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Santorum and Dutch Euthanasia: Fact-Checking the ‘Fact Checkers’



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Rick Santorum’s critical claims about Dutch euthanasia have been attacked by self-styled “fact checkers”: Glenn Kessler in the Washington Post (“Euthanasia in the Netherlands: Rick Santorum’s Bogus Statistics”) and Michael Morse and Eugene Kiely on FactCheck.org (“Santorum’s Bogus Euthanasia Claims”). Their attack should not pass unchallenged: Santorum’s claims are not so easily dismissed.  

The attack targets three claims allegedly made by Santorum about Dutch euthanasia: that euthanasia accounts for 10 percent of all deaths in the Netherlands each year; that half of these cases are “involuntary”; and that elderly people wear “do not euthanize me” bracelets.

Morse and Kiely claim that Santorum’s figure of 10 percent is more than four times the actual rate and is “way off base”; Kessler suggests that Santorum is “grossly misinterpreting” a 1991 Dutch survey. However, all three beg an important question: What counts as “euthanasia”? There is, in fact, no agreed definition, and the total one arrives at depends on the definition one uses. If, in interpreting the data generated by the 1991 survey, one counts as “euthanasia” only cases where it was the doctor’s primary intention to end a patient’s life by an act, at the patient’s request, then the figure is closer to 2 percent of all deaths. But if one counts as “euthanasia” cases where it was the doctor’s primary or secondary intention to end a patient’s life, by act or omission, and whether or not at the patient’s request, the figure is over 10 percent. The former, (unusually) narrow definition is the one used by the Dutch. The wider definition is, however, no less valid. (Indeed, it has more to commend it for it includes all intentional life-shortening.)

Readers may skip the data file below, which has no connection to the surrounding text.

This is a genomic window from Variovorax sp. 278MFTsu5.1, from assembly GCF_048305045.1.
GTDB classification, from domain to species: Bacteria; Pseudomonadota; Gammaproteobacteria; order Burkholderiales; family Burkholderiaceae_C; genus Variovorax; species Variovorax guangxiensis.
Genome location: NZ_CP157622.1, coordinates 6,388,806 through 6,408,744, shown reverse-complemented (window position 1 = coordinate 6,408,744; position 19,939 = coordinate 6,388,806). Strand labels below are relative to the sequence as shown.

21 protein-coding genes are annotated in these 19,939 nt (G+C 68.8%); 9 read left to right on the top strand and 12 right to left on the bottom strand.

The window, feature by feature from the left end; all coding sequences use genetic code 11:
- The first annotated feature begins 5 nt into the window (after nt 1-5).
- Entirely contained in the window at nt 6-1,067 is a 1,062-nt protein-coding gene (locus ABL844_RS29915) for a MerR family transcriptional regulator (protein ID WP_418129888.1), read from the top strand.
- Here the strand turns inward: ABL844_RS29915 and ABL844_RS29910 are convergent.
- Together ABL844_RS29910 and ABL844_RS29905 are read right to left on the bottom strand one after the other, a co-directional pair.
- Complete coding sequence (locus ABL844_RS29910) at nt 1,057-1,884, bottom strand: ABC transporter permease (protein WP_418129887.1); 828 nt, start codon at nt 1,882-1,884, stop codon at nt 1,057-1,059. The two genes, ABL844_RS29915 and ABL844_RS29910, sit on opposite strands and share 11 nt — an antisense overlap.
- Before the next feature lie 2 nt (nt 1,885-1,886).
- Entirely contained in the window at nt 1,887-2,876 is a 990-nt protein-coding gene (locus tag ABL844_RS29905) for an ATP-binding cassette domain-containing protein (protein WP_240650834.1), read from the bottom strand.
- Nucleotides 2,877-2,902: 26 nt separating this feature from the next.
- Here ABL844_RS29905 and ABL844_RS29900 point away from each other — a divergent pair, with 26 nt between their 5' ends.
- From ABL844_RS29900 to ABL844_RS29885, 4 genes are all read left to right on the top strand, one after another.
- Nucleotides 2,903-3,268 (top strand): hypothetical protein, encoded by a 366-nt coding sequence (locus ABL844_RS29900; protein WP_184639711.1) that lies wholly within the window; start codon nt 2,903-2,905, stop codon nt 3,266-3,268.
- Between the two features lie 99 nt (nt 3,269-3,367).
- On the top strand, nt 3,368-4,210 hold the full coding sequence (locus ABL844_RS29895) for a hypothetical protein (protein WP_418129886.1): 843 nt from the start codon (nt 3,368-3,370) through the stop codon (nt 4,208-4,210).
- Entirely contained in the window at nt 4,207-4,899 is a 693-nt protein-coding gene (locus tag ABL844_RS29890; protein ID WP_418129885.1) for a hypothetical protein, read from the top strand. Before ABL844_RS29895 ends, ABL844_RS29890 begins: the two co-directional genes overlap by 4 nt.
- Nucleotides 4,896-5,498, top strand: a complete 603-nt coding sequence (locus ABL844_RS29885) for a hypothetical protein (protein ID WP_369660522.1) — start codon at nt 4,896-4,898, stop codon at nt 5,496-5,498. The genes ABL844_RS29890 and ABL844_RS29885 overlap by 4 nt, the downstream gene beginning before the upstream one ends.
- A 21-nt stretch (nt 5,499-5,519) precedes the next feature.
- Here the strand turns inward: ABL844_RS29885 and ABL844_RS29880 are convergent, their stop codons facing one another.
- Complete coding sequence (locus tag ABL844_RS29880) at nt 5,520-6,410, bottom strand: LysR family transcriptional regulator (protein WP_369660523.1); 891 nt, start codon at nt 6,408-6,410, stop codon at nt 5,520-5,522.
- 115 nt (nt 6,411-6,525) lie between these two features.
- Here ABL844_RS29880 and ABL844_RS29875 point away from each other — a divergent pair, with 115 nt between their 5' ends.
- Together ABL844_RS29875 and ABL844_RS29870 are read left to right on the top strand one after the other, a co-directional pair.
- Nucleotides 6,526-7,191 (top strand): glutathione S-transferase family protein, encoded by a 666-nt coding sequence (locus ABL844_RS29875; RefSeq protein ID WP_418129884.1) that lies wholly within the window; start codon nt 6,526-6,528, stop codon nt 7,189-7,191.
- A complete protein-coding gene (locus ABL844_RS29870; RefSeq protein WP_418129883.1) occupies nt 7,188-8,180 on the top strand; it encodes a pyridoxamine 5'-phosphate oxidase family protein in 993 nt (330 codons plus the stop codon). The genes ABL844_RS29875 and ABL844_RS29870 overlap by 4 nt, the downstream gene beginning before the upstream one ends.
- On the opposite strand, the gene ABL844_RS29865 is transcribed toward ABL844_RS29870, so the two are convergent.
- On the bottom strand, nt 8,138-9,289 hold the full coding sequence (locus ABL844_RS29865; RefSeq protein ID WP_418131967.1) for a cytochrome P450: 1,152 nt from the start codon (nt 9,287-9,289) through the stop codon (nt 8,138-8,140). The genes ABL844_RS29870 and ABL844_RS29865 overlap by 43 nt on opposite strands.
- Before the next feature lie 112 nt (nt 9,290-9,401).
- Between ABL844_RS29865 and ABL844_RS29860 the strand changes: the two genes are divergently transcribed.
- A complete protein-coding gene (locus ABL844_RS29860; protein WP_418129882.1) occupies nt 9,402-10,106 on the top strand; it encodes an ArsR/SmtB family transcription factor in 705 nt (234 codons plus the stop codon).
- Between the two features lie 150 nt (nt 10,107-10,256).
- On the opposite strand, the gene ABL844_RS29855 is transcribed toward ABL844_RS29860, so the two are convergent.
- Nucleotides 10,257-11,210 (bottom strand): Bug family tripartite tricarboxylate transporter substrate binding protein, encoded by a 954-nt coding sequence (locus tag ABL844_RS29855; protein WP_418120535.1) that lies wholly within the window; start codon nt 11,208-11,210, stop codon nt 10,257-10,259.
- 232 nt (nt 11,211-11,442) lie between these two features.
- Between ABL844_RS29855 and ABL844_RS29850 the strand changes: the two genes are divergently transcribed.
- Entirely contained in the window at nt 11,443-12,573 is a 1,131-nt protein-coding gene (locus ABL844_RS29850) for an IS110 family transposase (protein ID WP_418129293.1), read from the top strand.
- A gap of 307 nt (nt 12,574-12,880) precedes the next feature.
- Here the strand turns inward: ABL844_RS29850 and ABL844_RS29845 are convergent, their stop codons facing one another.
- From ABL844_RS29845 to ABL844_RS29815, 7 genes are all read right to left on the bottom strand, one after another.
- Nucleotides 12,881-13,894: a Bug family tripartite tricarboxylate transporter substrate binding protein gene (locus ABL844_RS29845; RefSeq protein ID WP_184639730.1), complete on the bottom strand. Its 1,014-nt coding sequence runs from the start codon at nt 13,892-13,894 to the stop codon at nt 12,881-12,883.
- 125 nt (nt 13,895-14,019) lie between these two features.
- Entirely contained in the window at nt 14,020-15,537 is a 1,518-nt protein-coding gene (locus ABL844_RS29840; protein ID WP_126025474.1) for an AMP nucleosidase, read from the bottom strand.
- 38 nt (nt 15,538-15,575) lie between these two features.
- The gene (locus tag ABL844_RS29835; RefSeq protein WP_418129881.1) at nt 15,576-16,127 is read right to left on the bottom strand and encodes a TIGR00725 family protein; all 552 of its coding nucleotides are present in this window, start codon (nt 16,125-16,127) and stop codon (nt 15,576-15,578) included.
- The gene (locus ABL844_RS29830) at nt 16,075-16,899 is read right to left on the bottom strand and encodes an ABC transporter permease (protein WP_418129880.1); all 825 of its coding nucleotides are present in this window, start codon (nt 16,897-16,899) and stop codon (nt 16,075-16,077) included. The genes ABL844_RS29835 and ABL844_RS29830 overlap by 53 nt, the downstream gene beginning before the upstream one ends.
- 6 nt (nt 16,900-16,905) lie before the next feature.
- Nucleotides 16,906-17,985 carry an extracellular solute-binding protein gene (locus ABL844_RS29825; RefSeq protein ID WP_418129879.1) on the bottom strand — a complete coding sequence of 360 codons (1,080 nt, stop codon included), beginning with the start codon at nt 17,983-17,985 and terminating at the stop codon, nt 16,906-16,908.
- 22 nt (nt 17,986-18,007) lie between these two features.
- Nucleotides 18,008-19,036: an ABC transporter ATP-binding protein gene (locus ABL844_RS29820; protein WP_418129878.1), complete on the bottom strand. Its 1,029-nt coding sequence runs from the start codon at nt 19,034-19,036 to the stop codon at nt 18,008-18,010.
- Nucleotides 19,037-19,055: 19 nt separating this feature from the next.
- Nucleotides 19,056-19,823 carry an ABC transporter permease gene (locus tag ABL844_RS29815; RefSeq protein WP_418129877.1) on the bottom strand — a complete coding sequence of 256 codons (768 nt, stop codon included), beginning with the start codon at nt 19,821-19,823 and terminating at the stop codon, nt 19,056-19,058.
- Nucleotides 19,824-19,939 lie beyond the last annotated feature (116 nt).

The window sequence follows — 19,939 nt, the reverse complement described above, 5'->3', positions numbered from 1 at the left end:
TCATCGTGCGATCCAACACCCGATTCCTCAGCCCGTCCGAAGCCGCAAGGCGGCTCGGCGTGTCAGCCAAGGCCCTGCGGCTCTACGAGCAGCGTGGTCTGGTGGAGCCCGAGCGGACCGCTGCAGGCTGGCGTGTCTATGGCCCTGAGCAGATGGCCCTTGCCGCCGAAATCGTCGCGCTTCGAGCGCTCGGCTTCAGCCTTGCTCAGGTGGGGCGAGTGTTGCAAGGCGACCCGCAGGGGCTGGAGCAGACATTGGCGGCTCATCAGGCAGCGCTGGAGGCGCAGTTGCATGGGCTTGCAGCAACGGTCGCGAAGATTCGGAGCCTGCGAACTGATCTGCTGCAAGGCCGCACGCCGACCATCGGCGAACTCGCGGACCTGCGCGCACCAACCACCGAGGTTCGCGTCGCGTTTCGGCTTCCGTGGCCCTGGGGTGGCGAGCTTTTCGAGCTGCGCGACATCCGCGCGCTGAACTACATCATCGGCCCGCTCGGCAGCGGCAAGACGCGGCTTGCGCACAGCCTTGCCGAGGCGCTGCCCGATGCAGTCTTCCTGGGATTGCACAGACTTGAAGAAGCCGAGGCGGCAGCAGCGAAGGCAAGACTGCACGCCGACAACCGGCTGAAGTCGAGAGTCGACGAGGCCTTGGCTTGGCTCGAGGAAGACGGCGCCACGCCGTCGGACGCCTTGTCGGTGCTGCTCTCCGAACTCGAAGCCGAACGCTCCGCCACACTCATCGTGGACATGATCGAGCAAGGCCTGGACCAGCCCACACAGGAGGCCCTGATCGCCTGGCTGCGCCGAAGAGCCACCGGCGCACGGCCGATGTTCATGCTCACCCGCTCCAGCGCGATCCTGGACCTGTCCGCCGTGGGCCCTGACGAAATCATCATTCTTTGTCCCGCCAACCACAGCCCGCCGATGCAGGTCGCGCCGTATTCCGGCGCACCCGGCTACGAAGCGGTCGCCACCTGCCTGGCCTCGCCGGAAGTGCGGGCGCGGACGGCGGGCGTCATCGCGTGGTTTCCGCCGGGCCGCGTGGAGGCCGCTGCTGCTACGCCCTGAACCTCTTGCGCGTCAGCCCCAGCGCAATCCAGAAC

What of Santorum’s statement that half of Dutch euthanasia cases are “involuntary.” Kessler again speculates that Santorum is “grossly misinterpreting” the 1991 survey because that survey showed that 0.8 percent of all deaths involved no explicit request by the patient. However, that figure again relates only to cases in which doctors admitted that it was their primary intention to end life by an act. If one includes cases where doctors admitted a primary or secondary intention to end life, by act or omission, then over half of all euthanasia deaths, so defined, involved no explicit request by the patient.

In any event, 0.8 percent of all deaths amounted to over 1,000 cases in the year surveyed in which Dutch doctors admitted that they had administered a lethal injection with a primary intent to terminate a patient’s life without an explicit request from the patient. In Dutch law this was, and remains, the crime of murder. (In its landmark report against euthanasia in 1994, the New York State Task Force noted that 0.8 percent would translate in the U.S. to 16,000 cases per year.) Kessler mentions a more recent survey indicating that the percentage has fallen to 0.4 percent. But this still amounts to some 500 medical murders per year. Despite this serious and continuing violation of Dutch law, prosecution has been a rarity.